LANSING (AP) – The Michigan House adjourned Wednesday night without a road-funding deal, with Gov. Rick Snyder and Democrats opposing the budget ramifications of dedicating $600 million in existing income taxes to transportation infrastructure.
Even if the Republican governor were OK with redirecting that much general fund revenue to roads and bridges, it was uncertain if the GOP-led House could muster support for another $600 million in unspecified fuel and vehicle registration tax hikes.READ MORE: What Is The Best Sunscreen For Me? Environmental Working Group Releases Annual Guide
Voters in May defeated a sales tax increase that would have triggered more money for roads, education and municipalities. Both chambers responded by passing different plans in June and July, and legislative leaders tried for a compromise this week. The House and Senate will return after Labor Day.
Snyder is concerned with transferring $600 million from the $9.9 billion general fund, which will be squeezed further in coming years under the state’s Medicaid expansion and if revenue from a health insurance tax continues to fall short.
“He has expressed some concerns that we have to be really careful to identify how we use the $600 million,” Snyder spokeswoman Sara Wurfel said Wednesday night. Snyder will have events in the Upper Peninsula Thursday and leave Friday for a nine-day trade trip in China.
The House, unlike the GOP-controlled Senate and Snyder, is resistant to a significant fuel tax hike. It was in session for a second straight day after a monthlong break. Rank-and-file members, who off and on sat at their desks for nearly 11 hours while talks were held behind closed doors, occasionally cast votes to repeal archaic laws such as cursing in front of women and children.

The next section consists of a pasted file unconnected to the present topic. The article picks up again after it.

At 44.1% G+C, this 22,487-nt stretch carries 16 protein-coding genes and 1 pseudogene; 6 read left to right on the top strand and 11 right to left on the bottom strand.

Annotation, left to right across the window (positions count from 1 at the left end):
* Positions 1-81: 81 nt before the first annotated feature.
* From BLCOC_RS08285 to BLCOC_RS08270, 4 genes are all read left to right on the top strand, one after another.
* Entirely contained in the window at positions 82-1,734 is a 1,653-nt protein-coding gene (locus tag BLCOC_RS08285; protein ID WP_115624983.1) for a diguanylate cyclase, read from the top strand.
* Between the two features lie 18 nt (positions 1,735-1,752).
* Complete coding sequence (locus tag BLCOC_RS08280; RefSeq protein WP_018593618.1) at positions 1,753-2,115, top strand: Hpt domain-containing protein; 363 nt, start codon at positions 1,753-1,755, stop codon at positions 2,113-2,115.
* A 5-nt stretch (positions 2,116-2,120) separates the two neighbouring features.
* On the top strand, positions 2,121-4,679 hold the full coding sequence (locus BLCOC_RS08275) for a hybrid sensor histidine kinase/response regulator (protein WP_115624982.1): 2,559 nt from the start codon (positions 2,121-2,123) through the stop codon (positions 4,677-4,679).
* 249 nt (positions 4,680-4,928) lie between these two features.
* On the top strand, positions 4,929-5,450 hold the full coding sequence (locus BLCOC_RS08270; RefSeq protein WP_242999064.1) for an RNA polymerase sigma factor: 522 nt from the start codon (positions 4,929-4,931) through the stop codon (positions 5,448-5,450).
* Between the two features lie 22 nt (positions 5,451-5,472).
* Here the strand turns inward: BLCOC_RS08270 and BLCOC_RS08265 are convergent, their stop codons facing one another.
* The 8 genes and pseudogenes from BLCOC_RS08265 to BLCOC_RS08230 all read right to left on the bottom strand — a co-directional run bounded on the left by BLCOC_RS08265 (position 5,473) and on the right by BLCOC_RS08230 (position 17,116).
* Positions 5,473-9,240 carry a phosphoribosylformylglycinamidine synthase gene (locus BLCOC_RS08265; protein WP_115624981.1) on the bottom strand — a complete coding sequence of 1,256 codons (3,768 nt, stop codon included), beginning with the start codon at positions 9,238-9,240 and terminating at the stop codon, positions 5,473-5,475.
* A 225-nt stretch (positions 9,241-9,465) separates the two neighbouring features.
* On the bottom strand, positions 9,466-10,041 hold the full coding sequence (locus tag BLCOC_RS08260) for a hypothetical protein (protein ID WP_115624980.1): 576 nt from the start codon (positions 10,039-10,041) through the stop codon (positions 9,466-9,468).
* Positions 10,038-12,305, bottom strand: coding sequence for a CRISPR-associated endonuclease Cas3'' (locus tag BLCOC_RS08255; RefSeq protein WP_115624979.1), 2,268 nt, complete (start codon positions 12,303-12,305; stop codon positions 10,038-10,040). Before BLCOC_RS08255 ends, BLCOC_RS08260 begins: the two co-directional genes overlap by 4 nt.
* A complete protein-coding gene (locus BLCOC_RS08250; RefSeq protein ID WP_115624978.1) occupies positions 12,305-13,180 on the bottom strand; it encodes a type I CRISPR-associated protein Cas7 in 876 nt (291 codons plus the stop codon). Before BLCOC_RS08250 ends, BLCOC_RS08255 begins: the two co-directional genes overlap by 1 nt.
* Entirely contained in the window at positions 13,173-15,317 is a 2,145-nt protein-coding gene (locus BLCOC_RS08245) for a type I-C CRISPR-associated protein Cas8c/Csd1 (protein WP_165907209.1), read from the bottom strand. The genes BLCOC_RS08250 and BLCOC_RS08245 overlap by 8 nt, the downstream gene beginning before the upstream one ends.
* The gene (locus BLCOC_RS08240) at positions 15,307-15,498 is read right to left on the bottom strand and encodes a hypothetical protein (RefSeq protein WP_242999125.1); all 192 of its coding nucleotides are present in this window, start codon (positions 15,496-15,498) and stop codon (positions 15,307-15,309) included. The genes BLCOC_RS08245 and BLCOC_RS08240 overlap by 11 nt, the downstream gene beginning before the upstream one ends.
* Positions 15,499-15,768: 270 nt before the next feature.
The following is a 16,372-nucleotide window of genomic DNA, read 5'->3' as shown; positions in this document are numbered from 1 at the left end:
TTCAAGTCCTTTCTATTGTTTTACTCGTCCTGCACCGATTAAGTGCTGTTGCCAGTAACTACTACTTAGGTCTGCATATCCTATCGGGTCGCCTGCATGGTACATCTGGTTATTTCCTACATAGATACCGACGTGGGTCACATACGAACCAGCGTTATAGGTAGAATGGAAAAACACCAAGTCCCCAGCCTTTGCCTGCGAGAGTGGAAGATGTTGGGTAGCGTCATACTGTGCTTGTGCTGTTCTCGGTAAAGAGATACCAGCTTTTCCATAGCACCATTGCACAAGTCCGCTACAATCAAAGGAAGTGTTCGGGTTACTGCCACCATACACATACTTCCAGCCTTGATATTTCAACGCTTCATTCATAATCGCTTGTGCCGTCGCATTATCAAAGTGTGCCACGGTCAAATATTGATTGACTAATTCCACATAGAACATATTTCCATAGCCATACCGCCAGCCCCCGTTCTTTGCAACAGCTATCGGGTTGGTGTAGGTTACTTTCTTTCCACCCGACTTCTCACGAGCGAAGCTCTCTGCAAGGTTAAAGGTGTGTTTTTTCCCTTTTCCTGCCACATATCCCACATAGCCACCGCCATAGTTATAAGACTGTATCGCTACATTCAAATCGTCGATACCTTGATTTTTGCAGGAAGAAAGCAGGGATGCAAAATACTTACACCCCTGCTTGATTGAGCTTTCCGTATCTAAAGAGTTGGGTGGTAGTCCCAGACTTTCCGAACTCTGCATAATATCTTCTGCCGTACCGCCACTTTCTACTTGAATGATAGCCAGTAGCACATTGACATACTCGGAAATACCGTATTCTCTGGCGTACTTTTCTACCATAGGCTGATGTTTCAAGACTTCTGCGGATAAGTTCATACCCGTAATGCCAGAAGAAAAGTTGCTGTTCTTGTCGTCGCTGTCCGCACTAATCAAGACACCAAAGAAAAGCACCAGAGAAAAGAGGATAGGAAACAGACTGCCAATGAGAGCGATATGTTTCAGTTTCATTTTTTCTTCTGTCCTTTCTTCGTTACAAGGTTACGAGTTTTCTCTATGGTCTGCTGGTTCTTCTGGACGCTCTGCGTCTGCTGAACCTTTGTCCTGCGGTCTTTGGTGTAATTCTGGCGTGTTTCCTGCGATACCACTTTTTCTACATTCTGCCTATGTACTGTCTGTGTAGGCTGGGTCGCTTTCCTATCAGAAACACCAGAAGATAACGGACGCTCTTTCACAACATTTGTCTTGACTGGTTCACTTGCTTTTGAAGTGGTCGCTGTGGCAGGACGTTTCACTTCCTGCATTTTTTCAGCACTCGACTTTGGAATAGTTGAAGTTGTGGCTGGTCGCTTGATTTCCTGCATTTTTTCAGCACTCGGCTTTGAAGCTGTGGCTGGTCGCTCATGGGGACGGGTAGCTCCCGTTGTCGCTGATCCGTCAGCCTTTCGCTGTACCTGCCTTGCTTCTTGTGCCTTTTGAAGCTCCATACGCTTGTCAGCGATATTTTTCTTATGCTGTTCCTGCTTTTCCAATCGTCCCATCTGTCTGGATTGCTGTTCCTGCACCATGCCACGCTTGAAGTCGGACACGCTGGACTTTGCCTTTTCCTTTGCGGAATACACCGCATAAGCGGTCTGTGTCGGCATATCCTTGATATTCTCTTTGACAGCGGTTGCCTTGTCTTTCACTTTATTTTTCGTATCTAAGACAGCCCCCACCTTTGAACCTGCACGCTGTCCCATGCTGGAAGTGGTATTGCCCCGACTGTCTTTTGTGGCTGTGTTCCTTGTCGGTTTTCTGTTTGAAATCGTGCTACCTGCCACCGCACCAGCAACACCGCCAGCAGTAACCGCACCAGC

Democrats, whose votes likely would be needed for fuel tax increases, also sought assurances that a business-backed petition drive to rescind the state’s 50-year-old prevailing wage law will not reach the Legislature.
“The $600 million is a huge problem from the perspective of everybody in our caucus,” House Minority Leader Tim Greimel said. “We are very united in joining others, including the governor’s administration, in believing that that is an unrealistically unsustainable, fiscally irresponsible approach.”
The budget that will take effect in October includes a record-high $400 million general fund transfer to transportation.READ MORE: Parole Denied For Don Miller Who Killed 4 Women In Lansing In The 1970s
The other half of the additional $1.2 billion in permanent funding for transportation infrastructure could come from a 5-cent increase in the state’s 19-cents-a-gallon gas tax and a 9-cent hike in the 15-cent diesel tax, along with higher license plate fees. Both fuel taxes would ultimately rise higher with inflation.
“Unfortunately, our negotiations have been a bit derailed in other things that are not roads,” House Speaker Kevin Cotter said.
Snyder favors a law that ensures “prevailing” wages are paid on many state-financed construction projects, but conservatives are seeking to bypass his veto with initiated legislation for which they must gather hundreds of thousands of voter signatures. If signatures are submitted and legislators do not pass the measure, it would be put to a statewide vote in 2016.
Chris Fisher, president of the Associated Builders and Contractors and a member of the Protecting Michigan Taxpayers ballot committee, said the group’s repeal effort would continue.
“This is a stand-alone issue,” he said. “Safe, quality roads is an important issue that stands on its own merits. It should be treated as such.”
Republicans, meanwhile, said an income tax cut was still in the mix as part of road-improvement discussions. The Senate voted this summer for a 15-cent gas tax increase, while also approving a bill to cut Michigan’s 4.25 percent individual income tax each year that general revenues rise by more than inflation.
“It’s still very much in consideration. It gives some people pause, especially the way it’s written. It’s a very important piece for some of the (lawmakers),” said Rep. Jeff Farrington, R-Utica, who chairs the House Tax Policy Committee.
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